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5 minutes ago, ColinC said:

EB 8800 movement

I was afraid of something like this and yes the pictures helpful for those that have never seen one of these. The problem with a watch like this made at a bargain price and they do things a little bit differently.

 

7 minutes ago, ColinC said:

but I can stick my tweezers between the teeth of the ratchet wheel and "push it around" / give it a bit of wind.

Nitpicky clarification required? When winding with the crown versus pushing with the tweezers visually is it exactly the same? Then when you whining with your tweezers are you pushing down at all?

45 minutes ago, ColinC said:

I can't seem to identify why. With the case back off I see nothing move when the watch slips.  The crown wheel stays meshed with the ratchet wheel - the crown, in-between my fingers does not slip.

It's possible the mainspring is slipping on the other side farther into the watch. As I said these are made differently cheaper than a standard watch and we probably need a better image of the mainspring barrel itself. Like for instance you notice the upper pivot well if you do you're seeing things as there is no upper pivot. So another words is a strap holding the barrel in place and it's definitely made differently than the standard watch. Which means conceivably it slipping on the other side as things have worn out and you may not be a loose see that on the other side.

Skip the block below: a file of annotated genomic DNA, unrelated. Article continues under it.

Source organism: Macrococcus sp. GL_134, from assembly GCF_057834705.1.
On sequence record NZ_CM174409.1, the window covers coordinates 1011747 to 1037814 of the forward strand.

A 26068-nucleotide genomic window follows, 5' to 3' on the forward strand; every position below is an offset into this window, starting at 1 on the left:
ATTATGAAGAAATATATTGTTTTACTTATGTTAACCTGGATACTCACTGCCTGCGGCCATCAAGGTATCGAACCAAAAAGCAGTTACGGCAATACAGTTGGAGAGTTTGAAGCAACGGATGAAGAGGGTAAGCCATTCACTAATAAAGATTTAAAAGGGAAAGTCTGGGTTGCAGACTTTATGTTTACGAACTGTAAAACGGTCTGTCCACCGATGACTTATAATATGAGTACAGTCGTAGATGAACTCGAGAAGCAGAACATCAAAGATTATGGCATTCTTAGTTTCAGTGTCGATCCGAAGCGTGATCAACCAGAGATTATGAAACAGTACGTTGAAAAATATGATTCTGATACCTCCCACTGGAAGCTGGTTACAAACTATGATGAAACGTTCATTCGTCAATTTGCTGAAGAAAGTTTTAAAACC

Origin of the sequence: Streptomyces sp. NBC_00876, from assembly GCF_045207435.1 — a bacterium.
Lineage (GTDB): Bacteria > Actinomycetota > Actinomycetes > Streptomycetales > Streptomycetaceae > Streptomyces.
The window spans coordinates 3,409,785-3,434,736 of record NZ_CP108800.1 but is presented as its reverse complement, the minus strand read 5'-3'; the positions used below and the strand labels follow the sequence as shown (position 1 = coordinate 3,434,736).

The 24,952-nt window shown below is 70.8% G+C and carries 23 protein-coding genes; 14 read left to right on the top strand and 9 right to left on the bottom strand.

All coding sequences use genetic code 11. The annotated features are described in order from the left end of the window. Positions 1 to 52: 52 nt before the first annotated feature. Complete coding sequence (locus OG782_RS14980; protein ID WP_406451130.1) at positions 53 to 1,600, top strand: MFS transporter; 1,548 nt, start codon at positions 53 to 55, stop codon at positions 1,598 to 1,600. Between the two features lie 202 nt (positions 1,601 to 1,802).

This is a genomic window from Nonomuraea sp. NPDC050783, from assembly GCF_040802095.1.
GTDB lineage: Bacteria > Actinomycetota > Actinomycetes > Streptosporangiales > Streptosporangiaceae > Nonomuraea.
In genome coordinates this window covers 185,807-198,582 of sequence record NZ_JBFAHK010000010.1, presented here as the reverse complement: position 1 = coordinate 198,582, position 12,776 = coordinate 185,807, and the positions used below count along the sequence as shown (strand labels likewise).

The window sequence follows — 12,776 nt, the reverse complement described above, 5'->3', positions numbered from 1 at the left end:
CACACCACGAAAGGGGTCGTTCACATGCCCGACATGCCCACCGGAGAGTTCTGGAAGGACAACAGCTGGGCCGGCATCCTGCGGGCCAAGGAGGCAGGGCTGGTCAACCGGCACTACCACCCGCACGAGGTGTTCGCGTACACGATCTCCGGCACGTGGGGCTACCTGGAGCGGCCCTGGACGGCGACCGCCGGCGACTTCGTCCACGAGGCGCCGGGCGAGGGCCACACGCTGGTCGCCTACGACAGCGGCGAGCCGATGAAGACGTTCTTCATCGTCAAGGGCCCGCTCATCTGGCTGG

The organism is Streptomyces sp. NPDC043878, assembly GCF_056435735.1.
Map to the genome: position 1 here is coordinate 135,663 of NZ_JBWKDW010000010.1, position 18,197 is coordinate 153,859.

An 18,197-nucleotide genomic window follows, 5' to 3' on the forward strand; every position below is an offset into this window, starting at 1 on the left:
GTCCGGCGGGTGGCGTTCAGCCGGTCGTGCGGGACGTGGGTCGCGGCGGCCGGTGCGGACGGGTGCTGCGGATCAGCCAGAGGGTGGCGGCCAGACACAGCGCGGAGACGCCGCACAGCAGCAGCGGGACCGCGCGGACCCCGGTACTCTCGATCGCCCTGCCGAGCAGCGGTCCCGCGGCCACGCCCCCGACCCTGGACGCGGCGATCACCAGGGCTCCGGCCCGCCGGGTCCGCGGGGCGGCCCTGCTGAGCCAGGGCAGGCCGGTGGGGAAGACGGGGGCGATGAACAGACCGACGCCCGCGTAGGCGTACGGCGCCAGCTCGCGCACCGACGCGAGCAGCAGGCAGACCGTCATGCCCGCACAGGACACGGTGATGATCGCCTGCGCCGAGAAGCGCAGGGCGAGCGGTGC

One of the annoying problems with technical information that you download is conveniently when it was scanned the technical was not because they just wanted the parts lists. So we can see that the mainspring barrel in this case doesn't have an arbor. In other words it goes together a little bit differently than a standard watch and it's possible that it still has defect and is slipping somewhere in here.

Then he is a website that shows a few pictures but not how the barrel goes together or the barrel itself which is unfortunate.

https://17jewels.info/movements/e/eb/eb-8800/

 

EB_EB 8800etc.pdf

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Thanks for the input - but I don't think this is the case either. I have inspected the spring and it looked fine with the bridle locked against the ridge on the barrel wall.  And as I said, I did manage to put a full wind on it using my tweezers without any slipping.